The foundation, sponsors of the annual Naples Winter Wine Festival, which benefits local childrens' charities, raises millions annually through an auction that includes exotic trips, rare wines, custom jewels and once-in-a-lifetime experiences. The 2013 event is this coming weekend.
The foundation has given the nonprofit equestrian center $1.6 million since 2003 to help kids with disabilities and special needs in Collier County. That money has given the charity room to grow and expand its reach through new programs for kids and adults.
As Reno Anselmi, a Persian Gulf veteran, watched his son ride Saturday, he looked forward to his turn with the horses. Veterans meet weekly on Mondays for Operation Strides.
The program uses horses and a psychotherapist to help war veterans deal with their emotions, from anger to self-doubt, build their confidence and self-awareness, and improve their communication.
Reno Anselmi said he's never sure what to expect when he reports to Operation Strides: "It's kind of a surprise."
So far, exercises have included taking horses through an obstacle course to show how they get through it, which is meant to represent the challenges of everyday life, and making the horses jump over poles without touching them, which encourages the use of positive body language.
Later in the program, Reno Anselmi will get to ride the horses himself.
He learned right away that a horse can tell if he's mad or sad. He understands that he has to stay positive if he wants the horse to do what he wants — and that's a lesson he knows he can use at home.
He suffers from post-traumatic stress disorder and a traumatic brain injury from falling out of a helicopter during a training exercise in the Marine Corps. He's also bipolar so keeping his emotions in check is a daily struggle.
"When I was deployed, I did see enough to know that I didn't really like war too much," Reno Anselmi said. "It wasn't really a good thing. It was just good to be back home."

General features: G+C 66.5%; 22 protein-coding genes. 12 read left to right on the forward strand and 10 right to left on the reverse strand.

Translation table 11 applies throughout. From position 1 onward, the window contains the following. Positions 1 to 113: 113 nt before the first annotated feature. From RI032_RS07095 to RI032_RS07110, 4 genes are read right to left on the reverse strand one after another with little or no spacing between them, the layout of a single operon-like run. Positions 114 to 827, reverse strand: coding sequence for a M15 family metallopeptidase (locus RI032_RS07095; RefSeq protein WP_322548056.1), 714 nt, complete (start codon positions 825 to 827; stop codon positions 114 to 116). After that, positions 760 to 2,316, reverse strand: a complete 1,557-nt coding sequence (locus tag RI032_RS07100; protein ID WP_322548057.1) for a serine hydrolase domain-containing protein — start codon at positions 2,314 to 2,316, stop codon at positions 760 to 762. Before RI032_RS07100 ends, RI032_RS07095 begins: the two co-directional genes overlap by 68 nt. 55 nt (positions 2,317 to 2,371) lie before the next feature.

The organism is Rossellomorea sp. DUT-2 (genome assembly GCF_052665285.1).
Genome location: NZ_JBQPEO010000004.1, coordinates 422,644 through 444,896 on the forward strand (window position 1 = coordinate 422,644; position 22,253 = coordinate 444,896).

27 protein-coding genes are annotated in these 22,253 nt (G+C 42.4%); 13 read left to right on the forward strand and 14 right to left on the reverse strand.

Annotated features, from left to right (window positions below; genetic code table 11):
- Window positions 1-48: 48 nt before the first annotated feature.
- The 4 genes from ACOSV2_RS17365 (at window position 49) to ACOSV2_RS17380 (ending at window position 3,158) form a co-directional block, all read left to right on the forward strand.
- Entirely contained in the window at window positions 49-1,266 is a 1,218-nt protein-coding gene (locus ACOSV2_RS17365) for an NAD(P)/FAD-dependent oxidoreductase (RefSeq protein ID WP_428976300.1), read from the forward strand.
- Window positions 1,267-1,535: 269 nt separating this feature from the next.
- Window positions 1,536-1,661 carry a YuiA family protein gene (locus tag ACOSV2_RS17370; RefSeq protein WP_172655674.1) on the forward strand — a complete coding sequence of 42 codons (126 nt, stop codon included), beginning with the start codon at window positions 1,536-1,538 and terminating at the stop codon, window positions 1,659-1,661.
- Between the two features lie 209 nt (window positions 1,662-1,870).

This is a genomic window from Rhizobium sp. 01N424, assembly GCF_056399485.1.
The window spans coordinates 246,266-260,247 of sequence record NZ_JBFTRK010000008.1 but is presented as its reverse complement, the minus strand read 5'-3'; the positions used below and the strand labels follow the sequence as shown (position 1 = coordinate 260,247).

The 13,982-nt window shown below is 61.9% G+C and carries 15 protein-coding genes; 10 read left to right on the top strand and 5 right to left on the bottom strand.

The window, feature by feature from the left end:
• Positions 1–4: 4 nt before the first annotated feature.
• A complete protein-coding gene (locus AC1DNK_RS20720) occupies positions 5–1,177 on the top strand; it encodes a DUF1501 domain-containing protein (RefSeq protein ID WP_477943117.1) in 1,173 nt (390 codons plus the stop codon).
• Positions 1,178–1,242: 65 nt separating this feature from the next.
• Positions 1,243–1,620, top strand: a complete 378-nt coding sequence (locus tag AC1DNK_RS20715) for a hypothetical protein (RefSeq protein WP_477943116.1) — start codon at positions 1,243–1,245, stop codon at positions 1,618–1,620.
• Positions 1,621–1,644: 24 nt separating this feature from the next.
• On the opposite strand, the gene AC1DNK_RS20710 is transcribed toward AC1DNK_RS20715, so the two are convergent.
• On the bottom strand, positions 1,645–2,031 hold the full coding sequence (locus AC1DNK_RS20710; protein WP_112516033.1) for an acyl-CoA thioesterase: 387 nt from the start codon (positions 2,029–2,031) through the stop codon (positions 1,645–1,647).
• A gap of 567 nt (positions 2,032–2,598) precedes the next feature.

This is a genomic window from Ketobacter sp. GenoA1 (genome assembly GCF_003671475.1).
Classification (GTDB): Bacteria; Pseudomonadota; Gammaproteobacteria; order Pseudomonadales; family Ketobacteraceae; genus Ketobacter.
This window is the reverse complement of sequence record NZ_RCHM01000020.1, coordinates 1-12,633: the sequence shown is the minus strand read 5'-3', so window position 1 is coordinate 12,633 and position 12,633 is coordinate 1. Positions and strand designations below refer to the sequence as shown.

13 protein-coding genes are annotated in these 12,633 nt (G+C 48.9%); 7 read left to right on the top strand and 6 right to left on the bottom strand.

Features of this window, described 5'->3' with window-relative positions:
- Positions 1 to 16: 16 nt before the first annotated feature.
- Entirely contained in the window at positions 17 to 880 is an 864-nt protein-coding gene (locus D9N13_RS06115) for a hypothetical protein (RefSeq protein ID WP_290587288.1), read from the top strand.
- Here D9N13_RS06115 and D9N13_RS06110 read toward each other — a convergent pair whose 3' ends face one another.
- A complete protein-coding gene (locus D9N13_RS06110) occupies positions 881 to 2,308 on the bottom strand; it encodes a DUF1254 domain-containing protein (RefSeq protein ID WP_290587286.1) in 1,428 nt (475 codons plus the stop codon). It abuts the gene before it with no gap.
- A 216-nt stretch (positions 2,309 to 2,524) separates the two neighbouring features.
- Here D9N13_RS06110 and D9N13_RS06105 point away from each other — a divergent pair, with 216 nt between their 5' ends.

He served in the Marine Corps for five years and spent seven years in the Army. He had various jobs, from teaching military tactics to issuing weapons.
The Anselmis have lived off Randall Boulevard near Ave Maria for three years. The couple also has two daughters, 10 and 8, and the family lives off his disability check. They couldn't afford to pay for the equine therapy.
"That's an amazing opportunity," Michelle Anselmi said of Operation Strides. "Equine therapy is real expensive and these veterans, most of them, would not be able to afford it on their own. It's just such a gift."Naples Equestrian Challenge is paying for Operation Strides with money raised on its own.
"We've luckily been receiving funds from the Naples Children & Education Foundation for about the last decade and the funding, which only goes toward our children, has allowed us to expand our services and touch on other community needs," said Kim Minarich, executive director of Naples Equestrian Challenge.
Last year, Naples Equestrian Challenge reached 374 people with its programs and it now has five certified therapeutic riding instructors.
"Who they were in 2003 versus who they are now is because of the influence of the NCEF," said Maria Jimenez-Lara, the foundation's grants director. "NCEF has urged charities to diversify their funding bases, to develop and improve funding efforts, and to become more self-sufficient. Without the influence of the NCEF, Operation Strides may have never come about."
The charity raised $85,000 for Operation Strides during a "cash call" in November at a Bootstrap Boogie Barn Dance, its major annual fundraiser. The program costs about $30,00 a year, so there's enough money to keep it going for nearly three years. That's exactly what the Naples Children & Education Foundation wants to see.
It's mission accomplished with Operation Strides.
Editor's note: This is the third of a week-long look at children's charities aided by the Naples Children & Education Foundation, sponsors of next weekend's annual Naples Winter Wine Festival.